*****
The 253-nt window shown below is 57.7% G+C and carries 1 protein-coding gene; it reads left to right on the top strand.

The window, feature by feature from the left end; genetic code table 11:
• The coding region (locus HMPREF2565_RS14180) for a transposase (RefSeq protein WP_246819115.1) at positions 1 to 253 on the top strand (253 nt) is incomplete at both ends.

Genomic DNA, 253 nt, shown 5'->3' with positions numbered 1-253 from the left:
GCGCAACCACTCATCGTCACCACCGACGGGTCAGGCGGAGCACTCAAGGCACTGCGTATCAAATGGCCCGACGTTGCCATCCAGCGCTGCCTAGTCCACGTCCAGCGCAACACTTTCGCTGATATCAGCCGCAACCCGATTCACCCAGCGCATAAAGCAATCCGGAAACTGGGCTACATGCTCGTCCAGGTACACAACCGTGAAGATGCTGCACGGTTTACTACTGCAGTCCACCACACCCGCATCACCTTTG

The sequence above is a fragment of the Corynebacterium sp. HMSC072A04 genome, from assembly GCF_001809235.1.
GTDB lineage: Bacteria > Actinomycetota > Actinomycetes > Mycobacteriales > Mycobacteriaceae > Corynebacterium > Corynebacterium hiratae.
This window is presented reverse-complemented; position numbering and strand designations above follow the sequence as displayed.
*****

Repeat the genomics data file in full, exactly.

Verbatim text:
The 253-nt window shown below is 57.7% G+C and carries 1 protein-coding gene; it reads left to right on the top strand.

The window, feature by feature from the left end; genetic code table 11:
• The coding region (locus HMPREF2565_RS14180) for a transposase (RefSeq protein WP_246819115.1) at positions 1 to 253 on the top strand (253 nt) is incomplete at both ends.

Genomic DNA, 253 nt, shown 5'->3' with positions numbered 1-253 from the left:
GCGCAACCACTCATCGTCACCACCGACGGGTCAGGCGGAGCACTCAAGGCACTGCGTATCAAATGGCCCGACGTTGCCATCCAGCGCTGCCTAGTCCACGTCCAGCGCAACACTTTCGCTGATATCAGCCGCAACCCGATTCACCCAGCGCATAAAGCAATCCGGAAACTGGGCTACATGCTCGTCCAGGTACACAACCGTGAAGATGCTGCACGGTTTACTACTGCAGTCCACCACACCCGCATCACCTTTG

The sequence above is a fragment of the Corynebacterium sp. HMSC072A04 genome, from assembly GCF_001809235.1.
GTDB lineage: Bacteria > Actinomycetota > Actinomycetes > Mycobacteriales > Mycobacteriaceae > Corynebacterium > Corynebacterium hiratae.
This window is presented reverse-complemented; position numbering and strand designations above follow the sequence as displayed.